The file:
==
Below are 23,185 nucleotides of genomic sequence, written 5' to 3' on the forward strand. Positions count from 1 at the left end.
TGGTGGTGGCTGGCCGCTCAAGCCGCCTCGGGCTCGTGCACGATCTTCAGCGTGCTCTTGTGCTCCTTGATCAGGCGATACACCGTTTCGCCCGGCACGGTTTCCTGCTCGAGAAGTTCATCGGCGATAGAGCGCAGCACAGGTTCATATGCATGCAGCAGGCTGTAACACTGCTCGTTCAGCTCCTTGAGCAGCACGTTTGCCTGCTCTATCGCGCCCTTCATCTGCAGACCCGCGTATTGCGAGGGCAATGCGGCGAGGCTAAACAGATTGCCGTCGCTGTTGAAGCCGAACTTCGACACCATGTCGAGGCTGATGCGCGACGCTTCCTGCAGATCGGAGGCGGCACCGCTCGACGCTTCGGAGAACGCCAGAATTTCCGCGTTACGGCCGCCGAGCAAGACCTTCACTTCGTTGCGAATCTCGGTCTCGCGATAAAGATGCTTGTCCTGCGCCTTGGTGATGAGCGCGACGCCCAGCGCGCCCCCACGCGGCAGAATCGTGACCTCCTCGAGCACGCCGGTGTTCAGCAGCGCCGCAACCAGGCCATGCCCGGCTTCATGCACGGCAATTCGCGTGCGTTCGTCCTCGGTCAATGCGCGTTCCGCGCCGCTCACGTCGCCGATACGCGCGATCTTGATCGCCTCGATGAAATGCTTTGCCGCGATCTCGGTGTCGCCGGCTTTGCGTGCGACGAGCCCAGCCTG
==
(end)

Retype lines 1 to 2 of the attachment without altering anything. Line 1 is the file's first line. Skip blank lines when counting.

Below are 23,185 nucleotides of genomic sequence, written 5' to 3' on the forward strand. Positions count from 1 at the left end.
TGGTGGTGGCTGGCCGCTCAAGCCGCCTCGGGCTCGTGCACGATCTTCAGCGTGCTCTTGTGCTCCTTGATCAGGCGATACACCGTTTCGCCCGGCACGGTTTCCTGCTCGAGAAGTTCATCGGCGATAGAGCGCAGCACAGGTTCATATGCATGCAGCAGGCTGTAACACTGCTCGTTCAGCTCCTTGAGCAGCACGTTTGCCTGCTCTATCGCGCCCTTCATCTGCAGACCCGCGTATTGCGAGGGCAATGCGGCGAGGCTAAACAGATTGCCGTCGCTGTTGAAGCCGAACTTCGACACCATGTCGAGGCTGATGCGCGACGCTTCCTGCAGATCGGAGGCGGCACCGCTCGACGCTTCGGAGAACGCCAGAATTTCCGCGTTACGGCCGCCGAGCAAGACCTTCACTTCGTTGCGAATCTCGGTCTCGCGATAAAGATGCTTGTCCTGCGCCTTGGTGATGAGCGCGACGCCCAGCGCGCCCCCACGCGGCAGAATCGTGACCTCCTCGAGCACGCCGGTGTTCAGCAGCGCCGCAACCAGGCCATGCCCGGCTTCATGCACGGCAATTCGCGTGCGTTCGTCCTCGGTCAATGCGCGTTCCGCGCCGCTCACGTCGCCGATACGCGCGATCTTGATCGCCTCGATGAAATGCTTTGCCGCGATCTCGGTGTCGCCGGCTTTGCGTGCGACGAGCCCAGCCTG